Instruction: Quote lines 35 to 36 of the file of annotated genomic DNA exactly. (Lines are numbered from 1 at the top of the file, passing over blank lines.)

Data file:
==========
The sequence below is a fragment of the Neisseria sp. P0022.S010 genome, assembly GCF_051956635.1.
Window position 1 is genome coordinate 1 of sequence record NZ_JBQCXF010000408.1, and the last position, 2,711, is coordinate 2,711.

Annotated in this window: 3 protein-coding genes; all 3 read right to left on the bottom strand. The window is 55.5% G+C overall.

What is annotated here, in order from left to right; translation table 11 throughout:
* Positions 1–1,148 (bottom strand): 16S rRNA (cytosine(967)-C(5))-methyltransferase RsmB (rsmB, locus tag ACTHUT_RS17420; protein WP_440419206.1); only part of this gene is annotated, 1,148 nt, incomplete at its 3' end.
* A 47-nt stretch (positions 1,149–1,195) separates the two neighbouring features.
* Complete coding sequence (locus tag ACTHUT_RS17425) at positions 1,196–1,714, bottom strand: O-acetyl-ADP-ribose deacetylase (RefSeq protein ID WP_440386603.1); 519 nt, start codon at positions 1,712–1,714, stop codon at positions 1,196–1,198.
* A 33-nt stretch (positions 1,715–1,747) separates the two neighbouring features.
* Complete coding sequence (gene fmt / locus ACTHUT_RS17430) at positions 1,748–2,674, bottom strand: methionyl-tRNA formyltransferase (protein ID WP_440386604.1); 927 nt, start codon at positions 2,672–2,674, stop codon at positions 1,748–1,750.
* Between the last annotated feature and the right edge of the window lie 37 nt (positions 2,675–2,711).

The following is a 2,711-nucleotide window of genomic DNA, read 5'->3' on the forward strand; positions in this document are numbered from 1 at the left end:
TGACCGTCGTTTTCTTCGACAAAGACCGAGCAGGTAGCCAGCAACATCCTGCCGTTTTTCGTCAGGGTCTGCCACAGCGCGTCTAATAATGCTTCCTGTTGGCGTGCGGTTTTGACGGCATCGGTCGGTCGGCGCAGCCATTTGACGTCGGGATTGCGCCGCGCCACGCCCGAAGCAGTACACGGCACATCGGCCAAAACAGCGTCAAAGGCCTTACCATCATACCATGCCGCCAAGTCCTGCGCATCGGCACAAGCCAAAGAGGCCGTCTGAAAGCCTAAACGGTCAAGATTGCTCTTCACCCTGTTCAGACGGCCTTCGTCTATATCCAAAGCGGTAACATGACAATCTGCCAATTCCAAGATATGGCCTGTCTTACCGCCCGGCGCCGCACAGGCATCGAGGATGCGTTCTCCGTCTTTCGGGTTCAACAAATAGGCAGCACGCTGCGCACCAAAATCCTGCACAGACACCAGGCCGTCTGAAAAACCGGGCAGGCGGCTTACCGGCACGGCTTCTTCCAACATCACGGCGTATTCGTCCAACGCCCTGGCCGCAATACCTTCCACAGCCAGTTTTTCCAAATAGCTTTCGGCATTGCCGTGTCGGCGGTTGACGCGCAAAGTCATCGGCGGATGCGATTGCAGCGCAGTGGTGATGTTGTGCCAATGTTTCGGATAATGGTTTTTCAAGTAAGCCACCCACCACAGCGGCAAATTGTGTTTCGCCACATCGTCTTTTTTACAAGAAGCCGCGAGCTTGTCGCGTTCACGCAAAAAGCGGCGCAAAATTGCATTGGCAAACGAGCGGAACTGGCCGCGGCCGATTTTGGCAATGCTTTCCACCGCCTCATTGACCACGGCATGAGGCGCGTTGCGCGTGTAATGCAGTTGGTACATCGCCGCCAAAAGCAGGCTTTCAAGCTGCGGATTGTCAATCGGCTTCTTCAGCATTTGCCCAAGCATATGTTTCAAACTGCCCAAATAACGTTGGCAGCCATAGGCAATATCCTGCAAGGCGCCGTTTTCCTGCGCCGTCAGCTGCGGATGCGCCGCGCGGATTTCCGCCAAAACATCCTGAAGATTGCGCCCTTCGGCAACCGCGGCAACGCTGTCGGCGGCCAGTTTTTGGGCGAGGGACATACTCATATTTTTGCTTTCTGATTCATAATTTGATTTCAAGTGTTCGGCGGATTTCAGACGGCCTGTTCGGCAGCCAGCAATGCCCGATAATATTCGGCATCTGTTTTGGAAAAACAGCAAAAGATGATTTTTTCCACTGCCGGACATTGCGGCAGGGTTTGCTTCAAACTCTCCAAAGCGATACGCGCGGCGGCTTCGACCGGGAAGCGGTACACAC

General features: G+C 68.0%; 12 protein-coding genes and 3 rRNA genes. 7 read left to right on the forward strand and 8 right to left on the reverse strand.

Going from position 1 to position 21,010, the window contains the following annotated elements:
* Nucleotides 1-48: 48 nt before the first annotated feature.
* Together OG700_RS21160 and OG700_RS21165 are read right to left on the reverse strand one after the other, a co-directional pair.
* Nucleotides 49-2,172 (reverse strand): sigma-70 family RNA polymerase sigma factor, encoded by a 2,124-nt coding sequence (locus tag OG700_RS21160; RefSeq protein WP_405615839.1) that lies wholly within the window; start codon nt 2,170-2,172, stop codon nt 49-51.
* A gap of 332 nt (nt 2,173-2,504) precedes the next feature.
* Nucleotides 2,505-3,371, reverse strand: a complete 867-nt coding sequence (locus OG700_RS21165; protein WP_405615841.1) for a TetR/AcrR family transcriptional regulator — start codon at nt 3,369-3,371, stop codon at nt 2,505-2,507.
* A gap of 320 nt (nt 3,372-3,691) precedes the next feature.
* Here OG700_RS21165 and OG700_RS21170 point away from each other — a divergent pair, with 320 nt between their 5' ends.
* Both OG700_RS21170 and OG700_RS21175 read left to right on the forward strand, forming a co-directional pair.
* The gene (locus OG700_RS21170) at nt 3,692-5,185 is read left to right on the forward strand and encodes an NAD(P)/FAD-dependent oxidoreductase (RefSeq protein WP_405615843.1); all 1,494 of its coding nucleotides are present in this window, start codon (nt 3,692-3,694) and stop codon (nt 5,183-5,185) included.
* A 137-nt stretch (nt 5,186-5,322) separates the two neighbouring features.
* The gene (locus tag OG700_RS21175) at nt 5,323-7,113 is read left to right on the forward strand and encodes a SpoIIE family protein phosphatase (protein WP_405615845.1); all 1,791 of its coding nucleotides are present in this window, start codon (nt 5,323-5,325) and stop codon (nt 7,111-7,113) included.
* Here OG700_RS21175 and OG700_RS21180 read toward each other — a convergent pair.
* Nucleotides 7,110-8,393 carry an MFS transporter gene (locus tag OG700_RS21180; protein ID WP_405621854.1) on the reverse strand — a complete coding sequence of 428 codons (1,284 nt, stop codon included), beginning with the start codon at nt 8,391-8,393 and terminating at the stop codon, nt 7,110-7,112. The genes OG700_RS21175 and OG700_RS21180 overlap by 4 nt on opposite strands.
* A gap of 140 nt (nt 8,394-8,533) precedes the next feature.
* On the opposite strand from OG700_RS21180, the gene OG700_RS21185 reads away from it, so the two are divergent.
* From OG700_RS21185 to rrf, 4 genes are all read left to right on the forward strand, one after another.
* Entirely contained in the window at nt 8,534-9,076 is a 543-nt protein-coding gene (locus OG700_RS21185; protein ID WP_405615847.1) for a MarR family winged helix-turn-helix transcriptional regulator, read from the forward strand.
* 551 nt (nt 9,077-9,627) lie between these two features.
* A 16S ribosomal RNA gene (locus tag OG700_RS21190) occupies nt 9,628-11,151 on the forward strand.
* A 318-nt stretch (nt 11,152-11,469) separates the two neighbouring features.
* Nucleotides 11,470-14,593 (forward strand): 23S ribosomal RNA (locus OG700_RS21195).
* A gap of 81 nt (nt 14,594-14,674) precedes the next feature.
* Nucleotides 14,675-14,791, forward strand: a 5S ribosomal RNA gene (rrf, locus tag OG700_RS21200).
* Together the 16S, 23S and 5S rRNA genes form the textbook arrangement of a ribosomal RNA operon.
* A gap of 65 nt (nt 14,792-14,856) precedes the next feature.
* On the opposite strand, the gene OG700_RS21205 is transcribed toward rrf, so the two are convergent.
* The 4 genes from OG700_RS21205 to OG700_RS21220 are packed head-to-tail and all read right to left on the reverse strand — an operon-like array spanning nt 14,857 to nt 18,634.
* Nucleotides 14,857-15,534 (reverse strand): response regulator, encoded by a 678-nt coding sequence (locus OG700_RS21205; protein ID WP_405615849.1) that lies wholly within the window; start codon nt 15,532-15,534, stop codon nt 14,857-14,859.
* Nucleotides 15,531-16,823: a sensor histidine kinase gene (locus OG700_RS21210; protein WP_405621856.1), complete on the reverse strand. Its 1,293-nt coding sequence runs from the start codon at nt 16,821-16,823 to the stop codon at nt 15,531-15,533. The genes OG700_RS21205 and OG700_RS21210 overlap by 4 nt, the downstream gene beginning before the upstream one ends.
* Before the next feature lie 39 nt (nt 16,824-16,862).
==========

* Nucleotides 11,470-14,593 (forward strand): 23S ribosomal RNA (locus OG700_RS21195).
* A gap of 81 nt (nt 14,594-14,674) precedes the next feature.